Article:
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Posted by editor on December 13, 2005 at 9:56 AM PST

Making sense of AJAX development

As you have undoubtedly heard, the latest and greatest four-letter acronym in the web-based software development world is AJAX. Despite the tidal wave of excitement and hype, there is another four-letter word that can be associated with AJAX: pain. The dirty little secret is that there are many reasons developing AJAX applications can hurt. Some of these reasons are the browsers' fault, due to the fact that each browser version offers differing levels of DOM and JavaScript compliance.

If you've written JavaScript, especially if it's just an aside to your primary Java development, you know what a pain it can be to make the mental swtich to the familiar-enough-to-bite-you-in-the-ass JavaScript syntax. Worse is that when you try to debug your script, you don't have a sophisticated logging framework, or even stdout to fall back on. The typical response is to use alert() as a de facto System.out.println(), but clicking through one alert after another, run after run, is inefficient and tiresome.

In today's Feature Article, Eric Spiegelberg has an alternative:
Log4Ajax shows how to write a client-side logging library that can log debugging messages, of varying levels of verbosity, to a <div> in your web page. Moreover, you can use the power of AJAX to call back to your server, and log client events to the server log.

In Projects and
the Substance look and feel project has reached their 2.1 release. Kirill Grouchnikov's blog entry summarizes and has screenshots of new features, including new shapes and gradients for buttons, Mac-like "unsaved content" indicators, 21 additional themes, a new color wheel chooser, custom UI delegates for NetBeans components, and more.

Episode 19 of the Java Posse podcast features an interview with Burr Sutter of the Atlanta Java Users Group. Sutter talks about the group's history and activities, his history with it, and the group's heavily-trafficked AJUG jobs page, as well as his role heading up the Atlanta Chapter of the International Association of Software Architects.

In today's Forums,
netsql asks
Why wait to add "GroupLayout" to Java 7, it should be in 6! "I see an interview on a new LayoutManager, that is released in version 1.0 AND used in NetBeans. It's planed to be included in Java 7. WHY WAIT? Why do I have to include a jar to ship my application? ps: of course, current layouts are not humanly maintainable, so of no use. Now I use jGoodies."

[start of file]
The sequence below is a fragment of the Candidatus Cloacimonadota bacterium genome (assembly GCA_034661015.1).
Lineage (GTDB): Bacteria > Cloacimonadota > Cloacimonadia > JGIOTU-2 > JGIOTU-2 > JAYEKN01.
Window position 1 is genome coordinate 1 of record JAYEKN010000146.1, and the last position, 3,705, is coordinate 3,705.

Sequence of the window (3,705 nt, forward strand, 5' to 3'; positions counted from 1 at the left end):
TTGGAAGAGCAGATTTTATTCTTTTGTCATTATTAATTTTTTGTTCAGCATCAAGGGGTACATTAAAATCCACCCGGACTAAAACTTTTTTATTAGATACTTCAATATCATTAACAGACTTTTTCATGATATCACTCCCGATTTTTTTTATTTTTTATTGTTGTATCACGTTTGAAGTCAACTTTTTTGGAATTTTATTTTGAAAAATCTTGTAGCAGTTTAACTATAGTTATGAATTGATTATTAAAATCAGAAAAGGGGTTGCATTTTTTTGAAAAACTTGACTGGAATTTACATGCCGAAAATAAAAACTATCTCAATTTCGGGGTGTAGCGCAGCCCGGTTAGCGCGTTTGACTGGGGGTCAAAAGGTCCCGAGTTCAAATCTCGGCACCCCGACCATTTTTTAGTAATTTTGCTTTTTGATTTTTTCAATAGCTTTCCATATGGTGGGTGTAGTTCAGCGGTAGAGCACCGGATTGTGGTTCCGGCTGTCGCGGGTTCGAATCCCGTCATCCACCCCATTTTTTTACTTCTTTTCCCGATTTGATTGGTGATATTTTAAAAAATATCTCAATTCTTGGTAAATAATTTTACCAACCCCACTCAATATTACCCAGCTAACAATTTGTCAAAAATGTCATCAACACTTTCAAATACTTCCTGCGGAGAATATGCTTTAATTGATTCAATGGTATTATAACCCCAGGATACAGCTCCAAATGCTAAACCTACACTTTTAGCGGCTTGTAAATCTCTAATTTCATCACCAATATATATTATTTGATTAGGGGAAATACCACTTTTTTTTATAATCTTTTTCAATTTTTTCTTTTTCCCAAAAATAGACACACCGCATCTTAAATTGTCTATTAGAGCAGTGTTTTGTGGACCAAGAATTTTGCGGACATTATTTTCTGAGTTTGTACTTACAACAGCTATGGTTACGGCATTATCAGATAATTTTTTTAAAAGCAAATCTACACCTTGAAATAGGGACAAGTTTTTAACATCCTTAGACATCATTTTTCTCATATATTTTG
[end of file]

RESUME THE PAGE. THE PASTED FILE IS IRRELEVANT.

leouser discusses the pros and cons of rival languages in Re: Chapter 7: Ruby on Rails:
"Readability wise, I find the productivity boosting conciseness of the dynamic languages, cut against it. Usually from perusing some Java code you can figure out what the heck it is after doing a good read. You know who the players are, the addresses variable is a List. With Python, you can get, hmmm there's an iteration here but what does self.addresses refer to... its not in the __init__ or set in this method? Let me see if the find function of this editor can get at it.. not in this file. Let me try the project search... hmmm... its in the AddressGiver class, that's odd. With that said, I like working in Jython/Python. It's fun. But as I said in the beginning, I still like working in Java better."

Vikram Goyal says $100 laptop - No Thanks. $100 smartphone - Yes Please!in today's Weblogs:
"IMHO, the $100 laptop is a waste of time and money. Instead of spending money on a crank it yourself laptop with limited capabilities and an arbitrary, ambiguous and sure-to-escalate price point, MIT labs should have looked at the mobile phone market and learned a lesson or two from it. Instead of a laptop, it should be looking at providing a smartphone."

Santiago Pericas-Geertsen has parsing performance update in DOM vs. JAXB Performance - Part II:
"In an earlier blog, I started a discussion about DOM vs. JAXB performance. For that purpose, I selected 4 different XML schemas, including 3 standard ones: UBL, FPML and GAML [...] The results showed DOM coming just ahead of JAXB, but several people have asked me to break up the roundtrip time into marshalling and unmarshalling times. So I did, and here are the results..."

Kohsuke Kawaguchi is
Disappointed with JMX:
"I just implemented the JMX support for my project, but the experience wasn't pleasant."

In Also in
Java Today
single sign-on (SSO) can make life easier for both users (who need only remember one password) and administrators (who need to manage only one identity store and can terminate a user across many applications), but developing SSO applications requires careful attention to various issues. TheServerSide's article SSO and Identity Management looks at the separate tasks an SSO application must perform -- authentication, authorization, profiling, and management -- and argues that these should be broken into separate interfaces, to allow greater flexibility when implementing them.

"Testability is one of the key principles behind the Spring framework (i.e., the ability to test each component in the framework regardless of its nature). In this sense, Spring was a major improvement over the core J2EE model, in which the components were hard to test outside of the container." In Simplify Unit Testing for Spring Web Components, Edmon Begoli introduces Spring's testability features, saying they "make unit testing Web components as easy as testing plain old Java objects (POJOs)."

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Making sense of AJAX development